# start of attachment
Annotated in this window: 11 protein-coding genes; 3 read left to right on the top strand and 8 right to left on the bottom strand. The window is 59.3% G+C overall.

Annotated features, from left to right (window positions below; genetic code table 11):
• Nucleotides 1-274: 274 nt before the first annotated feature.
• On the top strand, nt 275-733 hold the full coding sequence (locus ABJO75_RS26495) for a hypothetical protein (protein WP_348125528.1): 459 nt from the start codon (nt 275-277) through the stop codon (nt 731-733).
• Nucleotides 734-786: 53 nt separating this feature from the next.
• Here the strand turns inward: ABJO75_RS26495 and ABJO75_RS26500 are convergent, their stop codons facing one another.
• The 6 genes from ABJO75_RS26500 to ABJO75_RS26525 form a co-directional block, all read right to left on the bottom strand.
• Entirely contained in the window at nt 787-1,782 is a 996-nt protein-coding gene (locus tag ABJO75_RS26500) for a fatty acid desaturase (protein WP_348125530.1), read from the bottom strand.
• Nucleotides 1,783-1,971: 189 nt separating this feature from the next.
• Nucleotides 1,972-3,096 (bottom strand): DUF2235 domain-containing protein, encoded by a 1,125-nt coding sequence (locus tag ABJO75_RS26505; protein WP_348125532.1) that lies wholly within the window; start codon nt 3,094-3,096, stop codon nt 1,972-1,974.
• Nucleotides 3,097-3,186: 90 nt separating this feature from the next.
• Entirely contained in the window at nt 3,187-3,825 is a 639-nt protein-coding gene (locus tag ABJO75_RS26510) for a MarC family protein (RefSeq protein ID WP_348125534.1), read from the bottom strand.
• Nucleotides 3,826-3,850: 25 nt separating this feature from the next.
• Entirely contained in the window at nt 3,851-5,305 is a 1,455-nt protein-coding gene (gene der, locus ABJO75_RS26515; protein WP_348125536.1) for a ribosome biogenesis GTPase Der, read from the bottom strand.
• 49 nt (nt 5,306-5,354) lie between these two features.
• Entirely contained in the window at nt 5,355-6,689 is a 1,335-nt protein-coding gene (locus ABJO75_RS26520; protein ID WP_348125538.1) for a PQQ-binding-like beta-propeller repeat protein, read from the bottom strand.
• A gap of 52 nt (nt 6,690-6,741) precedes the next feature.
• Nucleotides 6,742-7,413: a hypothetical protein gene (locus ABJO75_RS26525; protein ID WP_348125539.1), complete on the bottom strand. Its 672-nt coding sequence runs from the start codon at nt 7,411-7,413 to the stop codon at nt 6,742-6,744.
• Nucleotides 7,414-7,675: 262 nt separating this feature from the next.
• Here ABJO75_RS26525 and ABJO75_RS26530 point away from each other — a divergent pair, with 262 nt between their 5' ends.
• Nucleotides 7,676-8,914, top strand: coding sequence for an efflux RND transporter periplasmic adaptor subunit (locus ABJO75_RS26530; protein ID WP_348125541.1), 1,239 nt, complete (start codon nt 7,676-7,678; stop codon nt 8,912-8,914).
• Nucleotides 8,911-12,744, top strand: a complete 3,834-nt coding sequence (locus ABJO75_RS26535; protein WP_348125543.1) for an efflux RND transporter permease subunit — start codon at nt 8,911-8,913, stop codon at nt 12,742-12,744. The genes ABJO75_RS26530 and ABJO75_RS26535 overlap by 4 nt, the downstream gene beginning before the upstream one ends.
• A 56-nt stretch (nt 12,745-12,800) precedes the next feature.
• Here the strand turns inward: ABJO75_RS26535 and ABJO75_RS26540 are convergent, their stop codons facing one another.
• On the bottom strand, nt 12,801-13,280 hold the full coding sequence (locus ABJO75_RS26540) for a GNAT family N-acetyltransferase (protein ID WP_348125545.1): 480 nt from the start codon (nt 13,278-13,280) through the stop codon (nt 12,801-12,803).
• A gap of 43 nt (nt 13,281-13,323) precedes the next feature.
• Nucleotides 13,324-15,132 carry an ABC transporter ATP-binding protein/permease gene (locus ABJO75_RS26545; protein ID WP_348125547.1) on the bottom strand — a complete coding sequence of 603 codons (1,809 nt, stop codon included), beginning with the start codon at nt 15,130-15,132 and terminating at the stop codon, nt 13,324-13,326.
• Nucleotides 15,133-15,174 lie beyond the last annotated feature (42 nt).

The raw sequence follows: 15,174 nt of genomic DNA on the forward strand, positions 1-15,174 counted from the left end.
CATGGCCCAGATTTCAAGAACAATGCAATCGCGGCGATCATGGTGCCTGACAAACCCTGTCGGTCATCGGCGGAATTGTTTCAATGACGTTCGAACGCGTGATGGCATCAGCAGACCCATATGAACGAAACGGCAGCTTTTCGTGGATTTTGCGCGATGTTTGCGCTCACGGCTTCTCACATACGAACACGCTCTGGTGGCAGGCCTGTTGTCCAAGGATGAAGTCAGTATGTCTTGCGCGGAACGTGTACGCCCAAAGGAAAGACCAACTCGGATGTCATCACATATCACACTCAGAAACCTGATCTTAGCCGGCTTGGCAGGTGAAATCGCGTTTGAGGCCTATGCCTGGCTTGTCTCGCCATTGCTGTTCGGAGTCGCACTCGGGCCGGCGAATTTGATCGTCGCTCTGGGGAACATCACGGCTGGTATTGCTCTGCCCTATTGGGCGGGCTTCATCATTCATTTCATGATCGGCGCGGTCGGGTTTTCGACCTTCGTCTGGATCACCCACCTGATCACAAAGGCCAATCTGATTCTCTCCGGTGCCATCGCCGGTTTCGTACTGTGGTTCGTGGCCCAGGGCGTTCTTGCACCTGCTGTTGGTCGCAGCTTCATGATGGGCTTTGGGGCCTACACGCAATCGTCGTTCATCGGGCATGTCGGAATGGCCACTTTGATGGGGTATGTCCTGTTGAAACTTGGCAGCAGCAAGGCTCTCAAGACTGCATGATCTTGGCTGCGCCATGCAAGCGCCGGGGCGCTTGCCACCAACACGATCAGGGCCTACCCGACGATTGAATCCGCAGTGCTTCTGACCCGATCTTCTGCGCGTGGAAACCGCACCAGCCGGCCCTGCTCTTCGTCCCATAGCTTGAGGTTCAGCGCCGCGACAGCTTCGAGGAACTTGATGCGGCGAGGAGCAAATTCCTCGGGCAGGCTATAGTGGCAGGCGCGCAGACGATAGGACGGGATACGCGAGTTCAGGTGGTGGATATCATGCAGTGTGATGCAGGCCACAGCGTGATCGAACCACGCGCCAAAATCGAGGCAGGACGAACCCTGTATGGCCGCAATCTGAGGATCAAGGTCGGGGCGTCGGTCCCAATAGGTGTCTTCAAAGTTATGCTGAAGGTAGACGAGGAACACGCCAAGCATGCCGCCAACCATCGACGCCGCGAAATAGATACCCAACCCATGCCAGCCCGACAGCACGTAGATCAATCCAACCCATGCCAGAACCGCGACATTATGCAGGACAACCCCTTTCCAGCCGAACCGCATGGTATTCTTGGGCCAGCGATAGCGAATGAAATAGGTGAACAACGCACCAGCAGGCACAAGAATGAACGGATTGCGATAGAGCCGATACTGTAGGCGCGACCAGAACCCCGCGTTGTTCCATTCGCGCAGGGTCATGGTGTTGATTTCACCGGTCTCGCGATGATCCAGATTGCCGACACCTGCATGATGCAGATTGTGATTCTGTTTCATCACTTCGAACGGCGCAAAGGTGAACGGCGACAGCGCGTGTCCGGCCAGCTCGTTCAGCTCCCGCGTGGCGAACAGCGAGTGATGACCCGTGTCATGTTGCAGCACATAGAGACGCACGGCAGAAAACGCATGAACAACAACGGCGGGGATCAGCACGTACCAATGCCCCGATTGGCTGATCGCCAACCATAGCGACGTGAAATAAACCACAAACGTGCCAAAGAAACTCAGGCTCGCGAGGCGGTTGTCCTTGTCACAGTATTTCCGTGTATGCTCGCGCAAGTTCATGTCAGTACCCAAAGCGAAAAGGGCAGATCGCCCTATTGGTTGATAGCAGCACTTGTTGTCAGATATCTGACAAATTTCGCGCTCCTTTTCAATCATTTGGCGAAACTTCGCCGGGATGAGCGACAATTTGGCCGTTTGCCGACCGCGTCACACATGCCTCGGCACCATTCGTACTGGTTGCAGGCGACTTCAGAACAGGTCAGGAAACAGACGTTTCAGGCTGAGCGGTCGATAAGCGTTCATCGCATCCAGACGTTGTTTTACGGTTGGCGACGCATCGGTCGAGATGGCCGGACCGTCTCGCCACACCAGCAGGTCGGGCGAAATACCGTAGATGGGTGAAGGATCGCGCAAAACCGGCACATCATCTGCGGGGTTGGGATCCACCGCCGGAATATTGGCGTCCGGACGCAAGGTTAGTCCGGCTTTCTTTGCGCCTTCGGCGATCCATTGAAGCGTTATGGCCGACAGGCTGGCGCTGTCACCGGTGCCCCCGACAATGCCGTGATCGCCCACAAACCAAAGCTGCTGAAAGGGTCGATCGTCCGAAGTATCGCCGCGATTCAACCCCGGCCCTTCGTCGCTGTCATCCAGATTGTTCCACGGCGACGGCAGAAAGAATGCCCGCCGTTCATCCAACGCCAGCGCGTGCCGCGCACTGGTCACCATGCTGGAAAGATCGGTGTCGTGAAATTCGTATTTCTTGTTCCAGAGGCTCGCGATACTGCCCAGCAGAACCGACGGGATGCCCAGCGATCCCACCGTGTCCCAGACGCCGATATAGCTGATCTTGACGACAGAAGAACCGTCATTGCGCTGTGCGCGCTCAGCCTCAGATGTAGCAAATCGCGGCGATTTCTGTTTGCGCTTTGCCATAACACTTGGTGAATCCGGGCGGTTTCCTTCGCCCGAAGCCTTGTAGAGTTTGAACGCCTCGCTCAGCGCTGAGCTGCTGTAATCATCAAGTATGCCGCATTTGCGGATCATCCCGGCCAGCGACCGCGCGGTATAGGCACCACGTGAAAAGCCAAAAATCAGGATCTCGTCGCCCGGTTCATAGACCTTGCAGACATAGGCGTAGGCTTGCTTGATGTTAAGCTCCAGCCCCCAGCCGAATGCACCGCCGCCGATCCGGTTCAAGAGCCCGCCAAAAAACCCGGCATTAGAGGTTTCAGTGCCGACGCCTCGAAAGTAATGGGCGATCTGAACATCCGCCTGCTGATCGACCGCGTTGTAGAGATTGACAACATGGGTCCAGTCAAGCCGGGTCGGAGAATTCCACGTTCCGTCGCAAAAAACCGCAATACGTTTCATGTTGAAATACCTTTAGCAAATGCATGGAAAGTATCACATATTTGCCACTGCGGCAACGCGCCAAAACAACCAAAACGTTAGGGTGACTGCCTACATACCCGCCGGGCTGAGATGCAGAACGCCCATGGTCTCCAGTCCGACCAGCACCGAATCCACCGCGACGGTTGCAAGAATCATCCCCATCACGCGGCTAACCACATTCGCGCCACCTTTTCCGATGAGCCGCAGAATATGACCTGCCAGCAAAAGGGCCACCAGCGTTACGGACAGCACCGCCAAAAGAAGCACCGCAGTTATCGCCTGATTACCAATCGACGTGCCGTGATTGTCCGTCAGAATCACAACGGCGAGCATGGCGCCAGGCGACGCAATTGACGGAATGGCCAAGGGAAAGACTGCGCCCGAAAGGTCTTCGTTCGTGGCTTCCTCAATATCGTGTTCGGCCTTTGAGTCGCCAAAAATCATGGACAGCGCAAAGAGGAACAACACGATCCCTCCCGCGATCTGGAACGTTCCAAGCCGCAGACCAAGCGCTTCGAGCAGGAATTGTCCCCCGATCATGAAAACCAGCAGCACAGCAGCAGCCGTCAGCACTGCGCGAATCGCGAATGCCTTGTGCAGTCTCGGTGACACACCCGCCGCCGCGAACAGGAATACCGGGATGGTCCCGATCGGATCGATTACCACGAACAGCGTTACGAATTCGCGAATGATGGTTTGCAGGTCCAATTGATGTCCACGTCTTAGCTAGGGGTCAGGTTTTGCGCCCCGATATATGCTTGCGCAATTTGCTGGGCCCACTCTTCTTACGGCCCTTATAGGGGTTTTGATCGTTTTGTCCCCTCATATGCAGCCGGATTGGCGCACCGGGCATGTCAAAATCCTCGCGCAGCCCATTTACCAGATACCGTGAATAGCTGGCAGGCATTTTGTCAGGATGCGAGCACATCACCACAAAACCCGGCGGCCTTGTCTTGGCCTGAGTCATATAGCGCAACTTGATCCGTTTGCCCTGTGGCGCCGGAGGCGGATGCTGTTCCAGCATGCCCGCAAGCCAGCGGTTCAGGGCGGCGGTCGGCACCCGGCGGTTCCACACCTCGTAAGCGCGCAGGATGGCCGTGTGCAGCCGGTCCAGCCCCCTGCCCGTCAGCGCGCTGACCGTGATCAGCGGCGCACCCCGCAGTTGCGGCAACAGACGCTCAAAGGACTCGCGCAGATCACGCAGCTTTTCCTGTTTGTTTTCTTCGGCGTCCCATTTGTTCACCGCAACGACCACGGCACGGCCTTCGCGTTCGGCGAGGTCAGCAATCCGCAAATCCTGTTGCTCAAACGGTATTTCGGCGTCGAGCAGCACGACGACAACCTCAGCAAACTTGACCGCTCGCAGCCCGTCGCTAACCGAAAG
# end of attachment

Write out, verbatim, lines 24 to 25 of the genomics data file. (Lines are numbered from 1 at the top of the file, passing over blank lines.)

• Here the strand turns inward: ABJO75_RS26535 and ABJO75_RS26540 are convergent, their stop codons facing one another.
• On the bottom strand, nt 12,801-13,280 hold the full coding sequence (locus ABJO75_RS26540) for a GNAT family N-acetyltransferase (protein ID WP_348125545.1): 480 nt from the start codon (nt 13,278-13,280) through the stop codon (nt 12,801-12,803).